Tayler White grew up on the west side of the river, so moving back to west Tulsa when River West opened earlier this year was an easy decision.
“I like it out here,” she said Tuesday. “My family lives in Berryhill, so we are just over the bridge.”
There’s another reason White’s got that homecoming feeling: She and her 6-year-old son, Tayden Dixon, lived in Riverview Park Apartments before they were demolished and replaced by River West.
And there’s no comparison.
“It’s a lot nicer compared to the other place — way nicer than what they used to be,” White said. “It’s better than expected. I didn’t expect the alarm system.”
The demolition of Riverview Park — and the upcoming removal of Brightwaters Apartments — and the construction of up to 460 mixed-income units at River West to replace them, is the cornerstone of a Choice Neighborhoods program to revitalize the Eugene Field neighborhood.
But it’s hardly the whole story. The nonprofit Urban Strategies Inc. has been on site since 2018 guiding more than 400 households through the relocation process.
That means being there when families moved out of Riverview Park, being there for them in their new homes, and welcoming them back to River West should they choose to return.
Tahira Taqi, senior project manager for Urban Strategies, said it took time to build up residents’ trust.
“We had some families initially that were skeptical,” Taqi said. “I mean, you have new people knocking on doors — they don’t know you; they don’t know the name of your organization.
“They are skeptical about the project. There are a lot of new things happening, and so it took time; it took relationship building; it took rapport building.”
Urban Strategies partners with more than 60 local organizations to accomplish its primary goal: putting families in a position to do much more than survive.
“We call it family support, and it is all aspects of family support,” Taqi said. “Our goal is to ensure that families have stability and that long term we get them to a thriving position, whatever thriving means for that family.”
Urban Strategies’ work focuses on education, health and wellness, and economic mobility.
Early signs show reason for optimism. The average household income of residents of Riverview Park and Brightwaters apartments has risen from $4,000 a year in 2018 to $18,000 a year currently, Taqi said.
“A lot of that, again, is attributed to our team and our partners and the relationship and the work they have done to help families get to that point,” Taqi said.
Mykey Arthrell, a Tulsa city councilor, is Urban Strategies’ education specialist. The job includes everything from making sure students have uniforms for school to arranging early childhood testing to working with organizations such as Reading Partners and Global Gardens to put on a summer camp.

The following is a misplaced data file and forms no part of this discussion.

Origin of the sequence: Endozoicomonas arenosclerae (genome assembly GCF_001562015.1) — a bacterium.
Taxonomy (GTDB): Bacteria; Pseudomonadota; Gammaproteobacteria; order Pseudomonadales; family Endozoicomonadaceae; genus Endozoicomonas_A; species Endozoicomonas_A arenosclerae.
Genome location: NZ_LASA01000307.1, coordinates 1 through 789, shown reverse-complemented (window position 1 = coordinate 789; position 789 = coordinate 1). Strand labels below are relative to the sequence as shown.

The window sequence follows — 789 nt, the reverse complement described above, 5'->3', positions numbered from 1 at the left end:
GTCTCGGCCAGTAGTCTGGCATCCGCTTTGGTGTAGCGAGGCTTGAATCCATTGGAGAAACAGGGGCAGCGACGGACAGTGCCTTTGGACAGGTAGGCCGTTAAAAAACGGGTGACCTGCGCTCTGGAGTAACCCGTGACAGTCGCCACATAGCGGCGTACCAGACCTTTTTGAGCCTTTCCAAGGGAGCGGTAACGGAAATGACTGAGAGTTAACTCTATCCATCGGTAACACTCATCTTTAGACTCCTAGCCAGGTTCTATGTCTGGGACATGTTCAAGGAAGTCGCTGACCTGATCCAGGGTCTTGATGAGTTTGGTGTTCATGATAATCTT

“As an educational specialist, I am knocking on the door — and I am not harassing the parents; I am harassing the child,” Arthrell said. “It’s an easy yes, because it’s a universal truth: parents love their children and they want to see their kids happy, so if you can provide that for the family, then the family is going to be on board with the whole program.”
Tuesday’s activity was put on by Bike Club, and 6-year-old Tayden was one of the stars.
“He can lean into those turns,” Arthrell said. “They identified him in Bike Club as being one of the kids to watch.”
In all, residents from 390 apartments — 200 at Brightwaters and 190 at Riverview Park — eventually will be relocated with the first right to return to River West when the 435 to 460 units are completed over the next three years. Two hundred twenty-two units are either under construction or completed, with 51 currently available for lease.
The Eugene Field Choice Neighborhoods project is being funded through a $30 million grant awarded to the city of Tulsa and Tulsa Housing Authority by the U.S. Department of Housing and Urban Development. Planned construction also includes a park renovation, a new full-service grocery store and public infrastructure.
Private foundations have put more than $15 million into the project.
Taqi said Urban Strategies Inc. will see the project through and that the complex will have a smaller footprint after construction is completed. But thanks to the many local partners who have assisted along the way, she expects the good work to continue.
“Our overall goal is we want the community to really take on the work that has been done here — the partnerships — and have those relationships so that once our staff is not here on that daily basis, (they help) them with everything that they have learned,” she said.